I miss Sarah Palin. I was bummed when she decided not to run for president the last time around. It would have been hard to find a challenger to Barack Obama less funny than Mitt Romney (notwithstanding Barrett Foa's outstanding "I Believe" Romney-musical spoof), and because the president himself isn't exactly a barrel of laughs, we ended up with one of the unfunniest (and also angriest) White House races in history.
That opportunity is lost, but it's still fun when Palin injects herself into the news. She's done so this week by jumping to the defense of Duck Dynasty's patriarch Phil Robertson, who remarkably got himself suspended from his own smash-hit reality TV show by extolling the virtues of the vagina over the anus in the pages of GQ (in an interview by the always-excellent Drew Magary). Robertson was professing, one might even say over-professing, his ignorance as to the appeal of gay sex -- he put it this way:
"It seems like, to me, a vagina -- as a man -- would be more desirable than a man's anus. That's just me. I'm just thinking: There's more there! She's got more to offer. I mean, come on, dudes . . . But hey, sin: It's not logical, my man. It's just not logical."
There's more there. Take that, anus! Robertson went on to provide a less bizarre, more Biblical explanation for his opposition to homosexuality. Then, in a separate piece on the GQ site, he also offered a 20th-century America version of Holocaust denial.
He said that as a young person in pre-civil rights Louisiana, he "never . . . saw the mistreatment of any black person" and that black people were happy (happier?) back then:
"Pre-entitlement, pre-welfare, you say: Were they happy? They were godly; they were happy; no one was singing the blues."
After all of this came out, A&E suspended the show more or less immediately amid a blizzard of "That guy we just spent years turning into a rock star sure as heck doesn't represent the views of our ad-sales department!" denials. This of course immediately inspired howls of protest from Duck fans and conservative politicians alike.
Sarah Palin, ably staying in character in her new role as a professional media ambulance-chaser, was one of the first to rush to Robertson's defense. She posted a photo of herself with the Robertsons and tweeted the following:
"Free speech is endangered species; those 'intolerants' hatin' & taking on Duck Dynasty patriarch for voicing personal opinion take on us all."
Conservatives have always had trouble grasping the difference between public censorship and private enterprise. With a few exceptions, like whistleblower laws and National Labor Relations Board protections against being fired for off-site discussions about work conditions (exceptions that, in almost every case, conservatives bitterly opposed), there is no legal or constitutional right to free speech on private property.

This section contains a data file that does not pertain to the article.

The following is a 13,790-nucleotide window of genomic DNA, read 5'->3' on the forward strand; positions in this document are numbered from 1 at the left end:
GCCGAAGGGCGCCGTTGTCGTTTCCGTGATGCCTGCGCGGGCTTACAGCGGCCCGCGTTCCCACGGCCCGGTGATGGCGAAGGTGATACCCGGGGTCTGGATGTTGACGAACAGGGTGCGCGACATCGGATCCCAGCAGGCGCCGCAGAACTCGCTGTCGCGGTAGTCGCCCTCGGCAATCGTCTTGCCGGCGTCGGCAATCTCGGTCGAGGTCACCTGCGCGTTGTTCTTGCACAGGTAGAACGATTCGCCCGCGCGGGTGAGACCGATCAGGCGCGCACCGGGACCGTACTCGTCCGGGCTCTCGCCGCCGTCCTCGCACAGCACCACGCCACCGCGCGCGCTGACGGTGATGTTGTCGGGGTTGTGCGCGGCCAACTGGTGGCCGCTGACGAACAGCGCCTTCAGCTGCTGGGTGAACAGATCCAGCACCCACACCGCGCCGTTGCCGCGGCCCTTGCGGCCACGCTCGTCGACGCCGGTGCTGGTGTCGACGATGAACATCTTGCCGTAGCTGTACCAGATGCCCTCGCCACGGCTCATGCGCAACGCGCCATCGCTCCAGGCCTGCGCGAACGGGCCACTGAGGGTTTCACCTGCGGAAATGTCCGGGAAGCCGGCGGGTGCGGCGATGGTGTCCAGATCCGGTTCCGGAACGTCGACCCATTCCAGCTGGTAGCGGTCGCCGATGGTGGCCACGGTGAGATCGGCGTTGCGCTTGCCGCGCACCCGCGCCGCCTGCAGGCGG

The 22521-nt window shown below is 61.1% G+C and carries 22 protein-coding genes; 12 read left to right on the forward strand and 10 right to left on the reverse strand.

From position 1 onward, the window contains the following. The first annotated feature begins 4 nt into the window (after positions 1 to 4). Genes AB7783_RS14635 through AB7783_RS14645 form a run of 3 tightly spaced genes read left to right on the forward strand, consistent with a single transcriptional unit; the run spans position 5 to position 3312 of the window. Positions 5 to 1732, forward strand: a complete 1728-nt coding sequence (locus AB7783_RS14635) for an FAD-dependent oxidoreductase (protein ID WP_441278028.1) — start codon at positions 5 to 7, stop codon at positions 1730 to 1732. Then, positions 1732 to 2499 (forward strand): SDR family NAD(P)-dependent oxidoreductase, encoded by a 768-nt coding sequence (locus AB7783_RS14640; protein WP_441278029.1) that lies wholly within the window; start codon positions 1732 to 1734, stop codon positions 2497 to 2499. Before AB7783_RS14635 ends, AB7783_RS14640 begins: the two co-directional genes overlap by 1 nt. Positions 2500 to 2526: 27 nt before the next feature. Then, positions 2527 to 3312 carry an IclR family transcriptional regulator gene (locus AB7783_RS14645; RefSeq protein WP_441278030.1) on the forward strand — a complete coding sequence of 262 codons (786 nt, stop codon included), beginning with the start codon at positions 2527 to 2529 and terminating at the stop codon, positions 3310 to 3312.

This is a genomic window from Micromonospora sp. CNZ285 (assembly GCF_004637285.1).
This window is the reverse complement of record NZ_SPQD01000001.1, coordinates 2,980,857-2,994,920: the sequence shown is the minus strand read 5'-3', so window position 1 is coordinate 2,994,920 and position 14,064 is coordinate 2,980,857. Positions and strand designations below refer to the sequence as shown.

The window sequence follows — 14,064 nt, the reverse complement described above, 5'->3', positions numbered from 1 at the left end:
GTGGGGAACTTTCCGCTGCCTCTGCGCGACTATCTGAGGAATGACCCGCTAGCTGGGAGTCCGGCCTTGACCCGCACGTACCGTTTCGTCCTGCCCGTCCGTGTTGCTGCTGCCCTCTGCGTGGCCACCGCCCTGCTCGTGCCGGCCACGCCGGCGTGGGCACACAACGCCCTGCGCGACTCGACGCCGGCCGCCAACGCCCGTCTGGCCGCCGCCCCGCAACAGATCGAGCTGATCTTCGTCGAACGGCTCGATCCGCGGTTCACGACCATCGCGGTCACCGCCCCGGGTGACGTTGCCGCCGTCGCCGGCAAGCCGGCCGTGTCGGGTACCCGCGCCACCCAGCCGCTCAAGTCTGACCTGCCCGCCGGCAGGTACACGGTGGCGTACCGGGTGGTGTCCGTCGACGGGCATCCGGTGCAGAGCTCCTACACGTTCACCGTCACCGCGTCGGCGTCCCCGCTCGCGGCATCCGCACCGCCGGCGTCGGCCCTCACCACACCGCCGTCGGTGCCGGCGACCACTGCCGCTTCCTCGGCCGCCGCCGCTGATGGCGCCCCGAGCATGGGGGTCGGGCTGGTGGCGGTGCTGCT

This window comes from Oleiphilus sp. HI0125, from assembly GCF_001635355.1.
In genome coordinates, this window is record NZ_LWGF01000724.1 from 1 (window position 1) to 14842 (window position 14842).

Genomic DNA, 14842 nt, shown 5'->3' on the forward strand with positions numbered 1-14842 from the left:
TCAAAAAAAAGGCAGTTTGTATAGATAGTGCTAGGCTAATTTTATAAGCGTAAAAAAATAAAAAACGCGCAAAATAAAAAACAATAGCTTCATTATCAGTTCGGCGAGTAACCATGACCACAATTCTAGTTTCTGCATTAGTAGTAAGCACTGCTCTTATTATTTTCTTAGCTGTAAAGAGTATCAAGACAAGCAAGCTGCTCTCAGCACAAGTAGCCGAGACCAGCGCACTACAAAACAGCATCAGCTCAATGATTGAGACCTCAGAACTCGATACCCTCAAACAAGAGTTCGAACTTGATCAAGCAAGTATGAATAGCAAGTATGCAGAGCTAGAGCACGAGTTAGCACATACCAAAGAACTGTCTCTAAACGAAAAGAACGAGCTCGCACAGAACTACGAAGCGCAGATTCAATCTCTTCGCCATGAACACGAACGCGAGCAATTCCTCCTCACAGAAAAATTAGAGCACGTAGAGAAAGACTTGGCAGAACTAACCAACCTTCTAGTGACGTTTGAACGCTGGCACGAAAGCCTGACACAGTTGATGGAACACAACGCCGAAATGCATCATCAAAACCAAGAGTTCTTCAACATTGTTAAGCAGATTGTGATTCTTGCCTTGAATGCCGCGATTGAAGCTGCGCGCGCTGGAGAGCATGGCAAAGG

You can be fired for calling your boss a dick, and you can just as easily be let go by a profit-seeking media company for imperiling its relationship with advertisers. And incidentally, this is the way true conservatives, and especially true hardcore speech advocates, have always wanted it.
Could you imagine the uproar if someone passed a law saying that Martin Bashir couldn't be bounced from a broadcast job for saying Sarah Palin was a good candidate to have feces shoved in her mouth? Now that would be censorship.
Remember, nobody heard a peep from Sarah Palin about free speech after that episode. Bashir earlier this year tiptoed across the line in an angry diatribe about Palin's invocation of slavery imagery, which she had somewhat amazingly used to describe the suffering (presumably white) middle Americans will feel when they are forced to pay for the "free stuff" the Obama administration is handing out, i.e., health care:
"Our free stuff today is being paid for today by taking money from our children and borrowing from China. When that money comes due and, this isn't racist, so try it, try it anyway, this isn't racist, but it's going to be like slavery when that note is due. Right? We are going to be beholden to a foreign master."
"And it is in a way, it is slavery in a way, because it is making all of us subservient to the government, and it was never about health care. It was about control."